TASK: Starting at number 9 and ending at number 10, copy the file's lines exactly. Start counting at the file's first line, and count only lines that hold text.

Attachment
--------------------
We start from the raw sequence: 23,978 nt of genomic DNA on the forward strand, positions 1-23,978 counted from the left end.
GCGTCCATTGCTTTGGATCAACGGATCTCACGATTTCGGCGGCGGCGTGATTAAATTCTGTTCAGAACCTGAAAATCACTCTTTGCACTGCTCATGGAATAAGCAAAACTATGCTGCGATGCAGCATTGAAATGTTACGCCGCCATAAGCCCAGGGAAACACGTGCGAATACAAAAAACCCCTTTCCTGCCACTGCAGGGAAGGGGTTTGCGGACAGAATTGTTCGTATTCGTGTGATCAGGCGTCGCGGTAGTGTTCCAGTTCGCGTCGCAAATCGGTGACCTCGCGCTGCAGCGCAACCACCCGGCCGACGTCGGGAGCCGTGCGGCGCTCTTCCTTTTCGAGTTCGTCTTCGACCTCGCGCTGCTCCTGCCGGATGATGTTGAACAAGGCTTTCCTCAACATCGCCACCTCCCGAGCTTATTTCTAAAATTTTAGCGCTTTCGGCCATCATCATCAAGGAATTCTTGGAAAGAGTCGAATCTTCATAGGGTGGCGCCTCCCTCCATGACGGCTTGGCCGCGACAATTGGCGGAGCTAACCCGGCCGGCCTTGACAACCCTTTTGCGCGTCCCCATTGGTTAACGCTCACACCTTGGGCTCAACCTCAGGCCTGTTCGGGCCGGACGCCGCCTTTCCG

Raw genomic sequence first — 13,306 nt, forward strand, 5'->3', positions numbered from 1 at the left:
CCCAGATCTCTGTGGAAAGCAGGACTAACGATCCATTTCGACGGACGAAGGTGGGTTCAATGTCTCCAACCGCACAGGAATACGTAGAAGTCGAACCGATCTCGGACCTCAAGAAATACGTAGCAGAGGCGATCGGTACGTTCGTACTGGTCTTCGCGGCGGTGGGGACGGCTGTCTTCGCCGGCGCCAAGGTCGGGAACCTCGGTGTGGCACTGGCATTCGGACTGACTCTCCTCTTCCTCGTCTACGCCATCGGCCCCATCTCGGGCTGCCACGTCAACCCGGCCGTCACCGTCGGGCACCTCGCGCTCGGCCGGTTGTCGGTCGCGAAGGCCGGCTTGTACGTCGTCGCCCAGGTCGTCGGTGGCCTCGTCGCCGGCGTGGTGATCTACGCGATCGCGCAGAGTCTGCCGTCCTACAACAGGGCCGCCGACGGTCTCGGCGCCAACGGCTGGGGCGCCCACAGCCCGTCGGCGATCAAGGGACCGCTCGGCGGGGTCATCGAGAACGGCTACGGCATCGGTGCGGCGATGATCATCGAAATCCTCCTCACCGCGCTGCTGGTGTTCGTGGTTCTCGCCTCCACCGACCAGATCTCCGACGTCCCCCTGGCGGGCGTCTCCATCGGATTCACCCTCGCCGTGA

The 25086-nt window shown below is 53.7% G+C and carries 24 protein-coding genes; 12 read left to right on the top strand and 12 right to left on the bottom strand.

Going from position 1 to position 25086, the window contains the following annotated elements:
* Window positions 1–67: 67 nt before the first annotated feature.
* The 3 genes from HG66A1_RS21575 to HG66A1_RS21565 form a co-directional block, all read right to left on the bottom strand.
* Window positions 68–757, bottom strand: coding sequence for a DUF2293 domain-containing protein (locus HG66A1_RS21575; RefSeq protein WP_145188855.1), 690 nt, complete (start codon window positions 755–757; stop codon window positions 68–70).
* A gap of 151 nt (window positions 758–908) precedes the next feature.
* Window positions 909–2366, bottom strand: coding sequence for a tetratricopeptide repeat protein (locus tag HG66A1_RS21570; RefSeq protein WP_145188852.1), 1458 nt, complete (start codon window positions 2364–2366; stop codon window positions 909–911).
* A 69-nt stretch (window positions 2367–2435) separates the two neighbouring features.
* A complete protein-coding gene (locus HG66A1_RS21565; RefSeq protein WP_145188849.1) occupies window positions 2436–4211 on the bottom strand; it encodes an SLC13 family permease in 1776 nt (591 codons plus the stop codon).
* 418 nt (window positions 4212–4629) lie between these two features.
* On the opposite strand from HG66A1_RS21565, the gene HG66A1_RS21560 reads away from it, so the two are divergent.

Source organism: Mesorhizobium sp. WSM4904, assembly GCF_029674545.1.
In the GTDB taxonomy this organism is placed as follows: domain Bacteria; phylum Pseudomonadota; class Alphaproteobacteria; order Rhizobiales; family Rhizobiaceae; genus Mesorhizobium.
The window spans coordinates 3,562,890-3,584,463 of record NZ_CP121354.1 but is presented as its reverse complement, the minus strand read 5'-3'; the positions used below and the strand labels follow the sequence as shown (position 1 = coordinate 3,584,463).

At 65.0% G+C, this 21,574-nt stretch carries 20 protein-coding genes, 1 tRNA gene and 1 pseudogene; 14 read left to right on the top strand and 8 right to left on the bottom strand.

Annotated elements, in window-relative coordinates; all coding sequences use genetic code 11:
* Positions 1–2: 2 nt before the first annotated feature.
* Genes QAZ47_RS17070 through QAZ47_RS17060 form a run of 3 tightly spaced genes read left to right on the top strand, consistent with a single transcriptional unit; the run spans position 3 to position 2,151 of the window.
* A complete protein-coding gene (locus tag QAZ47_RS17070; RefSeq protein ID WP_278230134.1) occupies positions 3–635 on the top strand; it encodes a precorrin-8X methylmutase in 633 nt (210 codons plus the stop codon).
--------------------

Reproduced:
* Window positions 68–757, bottom strand: coding sequence for a DUF2293 domain-containing protein (locus HG66A1_RS21575; RefSeq protein WP_145188855.1), 690 nt, complete (start codon window positions 755–757; stop codon window positions 68–70).
* A gap of 151 nt (window positions 758–908) precedes the next feature.